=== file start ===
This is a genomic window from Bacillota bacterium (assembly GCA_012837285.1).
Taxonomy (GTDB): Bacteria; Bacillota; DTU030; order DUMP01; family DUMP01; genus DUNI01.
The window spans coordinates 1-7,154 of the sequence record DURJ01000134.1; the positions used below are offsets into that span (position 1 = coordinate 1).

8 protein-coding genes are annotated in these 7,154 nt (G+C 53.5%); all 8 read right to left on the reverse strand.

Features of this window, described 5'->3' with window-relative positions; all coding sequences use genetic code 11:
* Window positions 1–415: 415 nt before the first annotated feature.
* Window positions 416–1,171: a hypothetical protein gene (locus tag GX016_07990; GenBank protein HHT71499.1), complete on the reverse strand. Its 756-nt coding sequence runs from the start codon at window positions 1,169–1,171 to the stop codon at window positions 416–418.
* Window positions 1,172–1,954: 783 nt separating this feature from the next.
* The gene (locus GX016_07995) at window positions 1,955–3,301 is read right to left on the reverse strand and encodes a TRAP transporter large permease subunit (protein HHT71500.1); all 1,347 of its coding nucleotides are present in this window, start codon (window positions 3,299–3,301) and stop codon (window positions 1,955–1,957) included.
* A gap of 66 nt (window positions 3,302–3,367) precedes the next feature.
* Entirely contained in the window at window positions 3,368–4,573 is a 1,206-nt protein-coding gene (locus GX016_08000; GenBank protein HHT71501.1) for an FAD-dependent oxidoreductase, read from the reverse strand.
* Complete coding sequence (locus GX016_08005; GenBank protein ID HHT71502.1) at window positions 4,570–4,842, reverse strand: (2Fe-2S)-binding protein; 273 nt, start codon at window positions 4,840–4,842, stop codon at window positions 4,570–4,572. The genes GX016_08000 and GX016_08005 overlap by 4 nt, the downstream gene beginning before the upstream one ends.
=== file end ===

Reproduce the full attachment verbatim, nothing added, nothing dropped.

This is a genomic window from Bacillota bacterium (assembly GCA_012837285.1).
Taxonomy (GTDB): Bacteria; Bacillota; DTU030; order DUMP01; family DUMP01; genus DUNI01.
The window spans coordinates 1-7,154 of the sequence record DURJ01000134.1; the positions used below are offsets into that span (position 1 = coordinate 1).

8 protein-coding genes are annotated in these 7,154 nt (G+C 53.5%); all 8 read right to left on the reverse strand.

Features of this window, described 5'->3' with window-relative positions; all coding sequences use genetic code 11:
* Window positions 1–415: 415 nt before the first annotated feature.
* Window positions 416–1,171: a hypothetical protein gene (locus tag GX016_07990; GenBank protein HHT71499.1), complete on the reverse strand. Its 756-nt coding sequence runs from the start codon at window positions 1,169–1,171 to the stop codon at window positions 416–418.
* Window positions 1,172–1,954: 783 nt separating this feature from the next.
* The gene (locus GX016_07995) at window positions 1,955–3,301 is read right to left on the reverse strand and encodes a TRAP transporter large permease subunit (protein HHT71500.1); all 1,347 of its coding nucleotides are present in this window, start codon (window positions 3,299–3,301) and stop codon (window positions 1,955–1,957) included.
* A gap of 66 nt (window positions 3,302–3,367) precedes the next feature.
* Entirely contained in the window at window positions 3,368–4,573 is a 1,206-nt protein-coding gene (locus GX016_08000; GenBank protein HHT71501.1) for an FAD-dependent oxidoreductase, read from the reverse strand.
* Complete coding sequence (locus GX016_08005; GenBank protein ID HHT71502.1) at window positions 4,570–4,842, reverse strand: (2Fe-2S)-binding protein; 273 nt, start codon at window positions 4,840–4,842, stop codon at window positions 4,570–4,572. The genes GX016_08000 and GX016_08005 overlap by 4 nt, the downstream gene beginning before the upstream one ends.